Women are underrepresented in sports coverage. Here's how this photographer is changing the focus
'They stand in front of the camera and they don’t put a mask on'
In Alana Paterson's photographs of young basketball players, swimmers and hockey players, athletes often stare back at the camera steadily, even defiantly. When Paterson cites a study of 2014 sports coverage, she may be explaining the reason why: out of about 35,000 hours of sports programming, only four percent exclusively featured women's sports. Beginning with a project shooting young women in hockey, Paterson has worked with female athletes across many sports - she's photographed the first women's team in any sport to come out of Tibet, she's worked with the women's basketball team from Squamish Nation and now, she's shooting with women from the Canadian swim team.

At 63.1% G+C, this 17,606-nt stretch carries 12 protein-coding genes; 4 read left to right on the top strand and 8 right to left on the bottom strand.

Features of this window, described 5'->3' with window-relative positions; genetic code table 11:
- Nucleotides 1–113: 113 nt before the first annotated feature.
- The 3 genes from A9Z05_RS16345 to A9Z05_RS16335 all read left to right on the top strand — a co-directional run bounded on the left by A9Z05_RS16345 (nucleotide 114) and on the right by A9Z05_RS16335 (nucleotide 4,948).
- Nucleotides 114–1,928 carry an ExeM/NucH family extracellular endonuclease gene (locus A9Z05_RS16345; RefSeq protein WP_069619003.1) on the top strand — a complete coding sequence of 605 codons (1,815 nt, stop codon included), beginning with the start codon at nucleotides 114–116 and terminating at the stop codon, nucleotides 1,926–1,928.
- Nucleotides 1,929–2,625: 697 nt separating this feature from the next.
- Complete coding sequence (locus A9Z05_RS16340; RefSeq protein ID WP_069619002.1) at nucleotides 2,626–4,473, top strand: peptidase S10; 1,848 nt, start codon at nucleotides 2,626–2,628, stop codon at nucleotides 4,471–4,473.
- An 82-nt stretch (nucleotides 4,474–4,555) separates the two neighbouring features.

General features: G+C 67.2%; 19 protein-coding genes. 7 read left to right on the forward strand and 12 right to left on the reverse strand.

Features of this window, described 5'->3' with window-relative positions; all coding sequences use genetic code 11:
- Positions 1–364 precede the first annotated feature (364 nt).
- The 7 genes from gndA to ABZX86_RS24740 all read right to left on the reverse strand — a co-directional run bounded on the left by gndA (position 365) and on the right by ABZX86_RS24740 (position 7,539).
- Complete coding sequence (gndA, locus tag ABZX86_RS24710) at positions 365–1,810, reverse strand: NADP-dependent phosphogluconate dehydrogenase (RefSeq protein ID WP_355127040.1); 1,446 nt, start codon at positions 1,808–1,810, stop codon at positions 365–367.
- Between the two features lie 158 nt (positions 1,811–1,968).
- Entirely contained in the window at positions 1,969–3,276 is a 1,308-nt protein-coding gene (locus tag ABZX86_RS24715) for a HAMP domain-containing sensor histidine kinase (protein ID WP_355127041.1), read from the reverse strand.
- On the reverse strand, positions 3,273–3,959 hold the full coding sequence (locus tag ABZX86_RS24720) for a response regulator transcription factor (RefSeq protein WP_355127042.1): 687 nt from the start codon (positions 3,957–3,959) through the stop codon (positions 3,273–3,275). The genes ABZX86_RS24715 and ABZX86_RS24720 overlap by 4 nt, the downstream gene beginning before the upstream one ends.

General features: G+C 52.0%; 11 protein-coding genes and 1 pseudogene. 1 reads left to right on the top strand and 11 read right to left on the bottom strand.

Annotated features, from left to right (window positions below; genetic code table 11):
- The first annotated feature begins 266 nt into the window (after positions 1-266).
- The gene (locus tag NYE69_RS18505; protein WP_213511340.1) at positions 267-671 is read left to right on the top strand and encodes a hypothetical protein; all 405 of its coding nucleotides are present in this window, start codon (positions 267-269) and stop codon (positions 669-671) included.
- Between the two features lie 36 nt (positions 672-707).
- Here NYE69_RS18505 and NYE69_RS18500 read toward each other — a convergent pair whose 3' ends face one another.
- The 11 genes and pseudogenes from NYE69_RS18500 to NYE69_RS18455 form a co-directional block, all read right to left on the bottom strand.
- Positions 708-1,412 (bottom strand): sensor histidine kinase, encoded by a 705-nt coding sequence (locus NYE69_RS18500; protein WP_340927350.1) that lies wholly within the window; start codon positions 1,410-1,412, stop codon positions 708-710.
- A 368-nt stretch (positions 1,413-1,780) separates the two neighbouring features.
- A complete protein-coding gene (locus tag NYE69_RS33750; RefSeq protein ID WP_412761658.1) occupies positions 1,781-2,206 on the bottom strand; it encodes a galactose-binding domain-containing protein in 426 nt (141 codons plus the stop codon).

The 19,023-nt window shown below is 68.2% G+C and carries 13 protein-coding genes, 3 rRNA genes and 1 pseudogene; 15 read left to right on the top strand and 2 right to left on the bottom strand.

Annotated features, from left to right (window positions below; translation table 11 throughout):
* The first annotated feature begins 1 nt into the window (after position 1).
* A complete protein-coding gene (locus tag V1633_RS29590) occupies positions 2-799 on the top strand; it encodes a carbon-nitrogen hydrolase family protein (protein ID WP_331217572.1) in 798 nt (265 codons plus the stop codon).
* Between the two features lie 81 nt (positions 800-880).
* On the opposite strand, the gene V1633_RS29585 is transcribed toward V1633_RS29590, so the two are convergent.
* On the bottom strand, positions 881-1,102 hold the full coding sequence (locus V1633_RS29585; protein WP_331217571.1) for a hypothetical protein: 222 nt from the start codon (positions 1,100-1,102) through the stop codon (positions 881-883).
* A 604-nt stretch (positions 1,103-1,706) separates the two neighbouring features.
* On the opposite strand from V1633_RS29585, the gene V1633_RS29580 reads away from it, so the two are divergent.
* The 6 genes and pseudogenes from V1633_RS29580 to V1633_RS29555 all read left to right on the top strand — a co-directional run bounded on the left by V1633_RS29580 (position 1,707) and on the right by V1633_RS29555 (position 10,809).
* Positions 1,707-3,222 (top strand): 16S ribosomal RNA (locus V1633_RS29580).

To Paterson, it's clear that making these photographs visible to female athletes has a formidable impact. She says, "What we know is that girls react really positively to images of their mentors. So if you can show a girl – on a regular basis – images of a female athlete like her, doing what she wants to do, she has an incredibly good reaction to that. Boys have the same reaction but it's just taken for granted because they always have access to their heroes or mentors. It's everywhere. It has a benefit for anybody but girls just don't receive that benefit enough."
In this video, you get to tag along with Paterson as she shoots with swimmers Emily Overholt, Erika Seltenreich-Hodgson and Haley Black, both in action and at rest after their practice. And you'll get to see why that determined look shows up on many of their faces. Paterson says, "They're looking at the camera and they're like, 'Hey, I'm here. I've been here this whole time, playing my sport that I love that nobody supports. I've been here the whole time. And you're looking at me now and I'm a little bit pissed.'"
Follow Alana Paterson here.